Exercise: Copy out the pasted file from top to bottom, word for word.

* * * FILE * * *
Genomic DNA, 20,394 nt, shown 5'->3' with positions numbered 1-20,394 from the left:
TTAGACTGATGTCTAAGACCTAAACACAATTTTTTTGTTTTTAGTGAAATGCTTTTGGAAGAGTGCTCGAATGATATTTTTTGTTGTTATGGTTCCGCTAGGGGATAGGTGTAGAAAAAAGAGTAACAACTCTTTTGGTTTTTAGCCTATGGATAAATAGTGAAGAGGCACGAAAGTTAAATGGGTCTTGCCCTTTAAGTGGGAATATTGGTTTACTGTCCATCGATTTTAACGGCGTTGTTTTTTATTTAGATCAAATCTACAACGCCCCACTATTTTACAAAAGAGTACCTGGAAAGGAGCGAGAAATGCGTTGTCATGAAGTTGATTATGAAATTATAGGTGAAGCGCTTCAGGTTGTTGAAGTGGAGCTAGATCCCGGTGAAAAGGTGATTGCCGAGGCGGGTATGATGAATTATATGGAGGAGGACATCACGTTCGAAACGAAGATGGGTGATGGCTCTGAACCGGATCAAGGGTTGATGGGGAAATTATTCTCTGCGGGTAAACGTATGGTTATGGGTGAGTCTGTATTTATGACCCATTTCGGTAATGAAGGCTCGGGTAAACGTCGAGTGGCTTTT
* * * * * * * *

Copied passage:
Genomic DNA, 20,394 nt, shown 5'->3' with positions numbered 1-20,394 from the left:
TTAGACTGATGTCTAAGACCTAAACACAATTTTTTTGTTTTTAGTGAAATGCTTTTGGAAGAGTGCTCGAATGATATTTTTTGTTGTTATGGTTCCGCTAGGGGATAGGTGTAGAAAAAAGAGTAACAACTCTTTTGGTTTTTAGCCTATGGATAAATAGTGAAGAGGCACGAAAGTTAAATGGGTCTTGCCCTTTAAGTGGGAATATTGGTTTACTGTCCATCGATTTTAACGGCGTTGTTTTTTATTTAGATCAAATCTACAACGCCCCACTATTTTACAAAAGAGTACCTGGAAAGGAGCGAGAAATGCGTTGTCATGAAGTTGATTATGAAATTATAGGTGAAGCGCTTCAGGTTGTTGAAGTGGAGCTAGATCCCGGTGAAAAGGTGATTGCCGAGGCGGGTATGATGAATTATATGGAGGAGGACATCACGTTCGAAACGAAGATGGGTGATGGCTCTGAACCGGATCAAGGGTTGATGGGGAAATTATTCTCTGCGGGTAAACGTATGGTTATGGGTGAGTCTGTATTTATGACCCATTTCGGTAATGAAGGCTCGGGTAAACGTCGAGTGGCTTTT